South Korea renewed its calls Friday for North Korea to accept a weeks-long offer to hold high-level talks as the communist country stayed mum on it and continued to blame the South for lingering inter-Korean tension.
In late December, Seoul proposed that the two Koreas hold high-level talks to discuss pending issues, including the arrangement of a reunion for families separated by the 1950-53 Korean War around the Lunar New Year's Day that falls in mid-February.
No reply has come from the North so far, while the communist country continued to repeat its criticism over Seoul's scheduled joint military exercises with Washington and anti-Pyongyang leaflet scattering campaigns by South Korean private groups.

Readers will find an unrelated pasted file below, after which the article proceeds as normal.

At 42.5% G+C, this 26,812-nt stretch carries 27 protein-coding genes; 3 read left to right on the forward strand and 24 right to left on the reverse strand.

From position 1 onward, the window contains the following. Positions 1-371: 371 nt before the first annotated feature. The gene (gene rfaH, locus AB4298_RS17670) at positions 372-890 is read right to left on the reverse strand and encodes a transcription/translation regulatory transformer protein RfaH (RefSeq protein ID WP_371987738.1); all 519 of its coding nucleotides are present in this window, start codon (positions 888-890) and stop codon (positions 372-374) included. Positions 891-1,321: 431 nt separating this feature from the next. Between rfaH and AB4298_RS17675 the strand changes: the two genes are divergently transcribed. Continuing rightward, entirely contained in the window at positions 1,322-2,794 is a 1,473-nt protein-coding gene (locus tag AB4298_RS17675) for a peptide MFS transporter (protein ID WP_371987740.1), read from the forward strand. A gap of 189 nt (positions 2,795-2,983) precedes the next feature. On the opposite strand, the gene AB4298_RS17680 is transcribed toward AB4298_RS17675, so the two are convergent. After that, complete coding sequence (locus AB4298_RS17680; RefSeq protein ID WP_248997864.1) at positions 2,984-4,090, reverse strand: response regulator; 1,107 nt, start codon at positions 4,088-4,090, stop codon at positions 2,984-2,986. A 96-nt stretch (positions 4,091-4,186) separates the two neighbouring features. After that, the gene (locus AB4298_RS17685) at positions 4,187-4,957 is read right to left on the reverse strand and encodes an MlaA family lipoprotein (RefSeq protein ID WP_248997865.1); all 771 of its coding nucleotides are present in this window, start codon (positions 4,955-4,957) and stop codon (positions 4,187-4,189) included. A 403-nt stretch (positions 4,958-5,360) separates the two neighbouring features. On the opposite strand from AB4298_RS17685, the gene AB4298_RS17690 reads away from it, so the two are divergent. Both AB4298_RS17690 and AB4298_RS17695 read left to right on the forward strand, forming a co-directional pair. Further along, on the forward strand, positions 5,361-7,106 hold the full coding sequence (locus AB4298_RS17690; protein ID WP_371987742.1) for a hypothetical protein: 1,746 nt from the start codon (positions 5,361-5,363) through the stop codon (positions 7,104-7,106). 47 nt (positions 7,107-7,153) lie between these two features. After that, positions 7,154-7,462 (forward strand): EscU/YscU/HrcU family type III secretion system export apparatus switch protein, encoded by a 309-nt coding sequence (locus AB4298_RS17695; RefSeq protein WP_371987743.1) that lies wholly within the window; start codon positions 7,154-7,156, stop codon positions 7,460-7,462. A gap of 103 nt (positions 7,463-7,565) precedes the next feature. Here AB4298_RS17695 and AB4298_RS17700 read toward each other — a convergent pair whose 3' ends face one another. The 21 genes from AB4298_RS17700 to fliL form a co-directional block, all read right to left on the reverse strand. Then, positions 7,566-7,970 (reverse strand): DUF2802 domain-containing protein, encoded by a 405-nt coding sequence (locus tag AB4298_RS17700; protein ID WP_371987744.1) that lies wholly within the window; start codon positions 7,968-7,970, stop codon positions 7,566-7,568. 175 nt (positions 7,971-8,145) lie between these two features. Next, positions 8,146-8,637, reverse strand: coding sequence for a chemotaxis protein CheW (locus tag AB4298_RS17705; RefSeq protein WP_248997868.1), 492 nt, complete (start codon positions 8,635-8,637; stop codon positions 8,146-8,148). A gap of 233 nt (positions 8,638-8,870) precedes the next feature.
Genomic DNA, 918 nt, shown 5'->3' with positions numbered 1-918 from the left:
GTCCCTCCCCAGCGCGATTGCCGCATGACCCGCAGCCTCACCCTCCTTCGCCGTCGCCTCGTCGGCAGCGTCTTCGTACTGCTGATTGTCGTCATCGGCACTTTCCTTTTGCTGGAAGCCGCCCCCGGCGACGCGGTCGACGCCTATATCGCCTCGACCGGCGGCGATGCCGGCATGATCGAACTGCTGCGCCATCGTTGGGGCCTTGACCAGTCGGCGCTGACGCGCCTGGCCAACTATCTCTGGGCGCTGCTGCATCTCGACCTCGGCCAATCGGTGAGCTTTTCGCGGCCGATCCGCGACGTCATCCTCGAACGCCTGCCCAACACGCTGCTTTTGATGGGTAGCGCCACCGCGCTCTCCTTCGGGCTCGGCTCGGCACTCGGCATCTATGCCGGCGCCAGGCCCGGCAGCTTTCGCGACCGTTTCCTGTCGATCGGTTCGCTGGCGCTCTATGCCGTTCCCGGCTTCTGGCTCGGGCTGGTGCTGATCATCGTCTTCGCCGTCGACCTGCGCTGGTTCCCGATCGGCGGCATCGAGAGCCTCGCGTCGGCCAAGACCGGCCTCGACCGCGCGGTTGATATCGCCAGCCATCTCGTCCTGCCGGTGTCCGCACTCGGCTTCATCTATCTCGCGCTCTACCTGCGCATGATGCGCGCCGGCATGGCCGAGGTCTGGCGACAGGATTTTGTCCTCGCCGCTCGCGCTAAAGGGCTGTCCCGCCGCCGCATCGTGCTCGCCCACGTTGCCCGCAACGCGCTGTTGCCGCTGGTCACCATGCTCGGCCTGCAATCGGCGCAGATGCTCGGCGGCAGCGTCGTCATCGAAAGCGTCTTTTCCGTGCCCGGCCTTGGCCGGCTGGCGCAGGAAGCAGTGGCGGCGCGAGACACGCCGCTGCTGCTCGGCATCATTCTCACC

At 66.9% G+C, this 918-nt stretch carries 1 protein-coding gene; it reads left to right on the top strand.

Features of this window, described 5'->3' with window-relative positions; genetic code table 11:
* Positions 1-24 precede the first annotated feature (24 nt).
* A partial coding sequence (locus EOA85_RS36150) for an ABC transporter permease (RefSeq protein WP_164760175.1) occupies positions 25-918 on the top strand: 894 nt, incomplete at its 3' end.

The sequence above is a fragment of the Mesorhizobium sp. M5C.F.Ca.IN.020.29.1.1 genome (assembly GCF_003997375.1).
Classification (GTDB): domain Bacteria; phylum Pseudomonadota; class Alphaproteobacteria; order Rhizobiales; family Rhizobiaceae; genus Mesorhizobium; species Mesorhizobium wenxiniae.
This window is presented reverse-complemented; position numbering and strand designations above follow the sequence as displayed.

"Time is running out for (the two Koreas) to discuss the reunion of separated families for the New Year's Day season," Unification Ministry spokesman Lim Byeong-cheol said in a press briefing. "Therefore, I once again call on the North to come forward to respond to our offer of talks without further hesitation."
Asked whether inter-Korean talks are possible after the Lunar New Year's Day, Lim said that there is no set deadline for a reaction from the North.
"If enough time is secured for preparing a reunion, the reunion event could take place at any time (regardless of timing)," Lim also noted. (Yonhap)